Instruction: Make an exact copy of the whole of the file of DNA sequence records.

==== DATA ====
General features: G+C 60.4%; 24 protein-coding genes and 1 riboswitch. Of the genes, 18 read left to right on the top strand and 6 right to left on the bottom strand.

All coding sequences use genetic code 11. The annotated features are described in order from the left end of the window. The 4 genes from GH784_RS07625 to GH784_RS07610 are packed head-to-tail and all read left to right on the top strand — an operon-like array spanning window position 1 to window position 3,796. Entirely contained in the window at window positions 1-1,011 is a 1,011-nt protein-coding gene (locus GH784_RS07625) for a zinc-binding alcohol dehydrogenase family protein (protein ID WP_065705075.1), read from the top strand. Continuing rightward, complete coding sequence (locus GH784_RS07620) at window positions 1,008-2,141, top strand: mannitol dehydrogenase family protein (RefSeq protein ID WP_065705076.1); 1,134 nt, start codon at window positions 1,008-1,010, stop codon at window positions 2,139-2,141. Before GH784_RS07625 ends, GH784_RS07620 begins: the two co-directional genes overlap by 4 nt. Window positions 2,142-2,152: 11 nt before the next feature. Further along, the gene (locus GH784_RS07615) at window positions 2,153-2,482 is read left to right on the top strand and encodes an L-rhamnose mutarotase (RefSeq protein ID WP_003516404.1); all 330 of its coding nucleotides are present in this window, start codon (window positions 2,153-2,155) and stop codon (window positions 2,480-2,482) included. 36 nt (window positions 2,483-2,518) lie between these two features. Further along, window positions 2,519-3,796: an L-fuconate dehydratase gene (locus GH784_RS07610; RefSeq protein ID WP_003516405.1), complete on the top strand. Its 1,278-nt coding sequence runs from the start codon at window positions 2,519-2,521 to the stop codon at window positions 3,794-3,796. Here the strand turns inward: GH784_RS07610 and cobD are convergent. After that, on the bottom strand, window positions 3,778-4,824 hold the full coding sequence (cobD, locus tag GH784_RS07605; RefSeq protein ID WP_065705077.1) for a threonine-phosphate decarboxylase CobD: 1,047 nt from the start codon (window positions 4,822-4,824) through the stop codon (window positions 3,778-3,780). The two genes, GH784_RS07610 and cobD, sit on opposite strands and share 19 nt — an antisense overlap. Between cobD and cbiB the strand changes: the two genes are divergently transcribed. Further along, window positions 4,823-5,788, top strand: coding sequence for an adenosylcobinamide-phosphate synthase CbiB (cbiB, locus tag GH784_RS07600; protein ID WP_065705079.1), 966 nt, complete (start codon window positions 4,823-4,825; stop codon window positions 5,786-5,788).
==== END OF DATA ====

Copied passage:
General features: G+C 60.4%; 24 protein-coding genes and 1 riboswitch. Of the genes, 18 read left to right on the top strand and 6 right to left on the bottom strand.

All coding sequences use genetic code 11. The annotated features are described in order from the left end of the window. The 4 genes from GH784_RS07625 to GH784_RS07610 are packed head-to-tail and all read left to right on the top strand — an operon-like array spanning window position 1 to window position 3,796. Entirely contained in the window at window positions 1-1,011 is a 1,011-nt protein-coding gene (locus GH784_RS07625) for a zinc-binding alcohol dehydrogenase family protein (protein ID WP_065705075.1), read from the top strand. Continuing rightward, complete coding sequence (locus GH784_RS07620) at window positions 1,008-2,141, top strand: mannitol dehydrogenase family protein (RefSeq protein ID WP_065705076.1); 1,134 nt, start codon at window positions 1,008-1,010, stop codon at window positions 2,139-2,141. Before GH784_RS07625 ends, GH784_RS07620 begins: the two co-directional genes overlap by 4 nt. Window positions 2,142-2,152: 11 nt before the next feature. Further along, the gene (locus GH784_RS07615) at window positions 2,153-2,482 is read left to right on the top strand and encodes an L-rhamnose mutarotase (RefSeq protein ID WP_003516404.1); all 330 of its coding nucleotides are present in this window, start codon (window positions 2,153-2,155) and stop codon (window positions 2,480-2,482) included. 36 nt (window positions 2,483-2,518) lie between these two features. Further along, window positions 2,519-3,796: an L-fuconate dehydratase gene (locus GH784_RS07610; RefSeq protein ID WP_003516405.1), complete on the top strand. Its 1,278-nt coding sequence runs from the start codon at window positions 2,519-2,521 to the stop codon at window positions 3,794-3,796. Here the strand turns inward: GH784_RS07610 and cobD are convergent. After that, on the bottom strand, window positions 3,778-4,824 hold the full coding sequence (cobD, locus tag GH784_RS07605; RefSeq protein ID WP_065705077.1) for a threonine-phosphate decarboxylase CobD: 1,047 nt from the start codon (window positions 4,822-4,824) through the stop codon (window positions 3,778-3,780). The two genes, GH784_RS07610 and cobD, sit on opposite strands and share 19 nt — an antisense overlap. Between cobD and cbiB the strand changes: the two genes are divergently transcribed. Further along, window positions 4,823-5,788, top strand: coding sequence for an adenosylcobinamide-phosphate synthase CbiB (cbiB, locus tag GH784_RS07600; protein ID WP_065705079.1), 966 nt, complete (start codon window positions 4,823-4,825; stop codon window positions 5,786-5,788).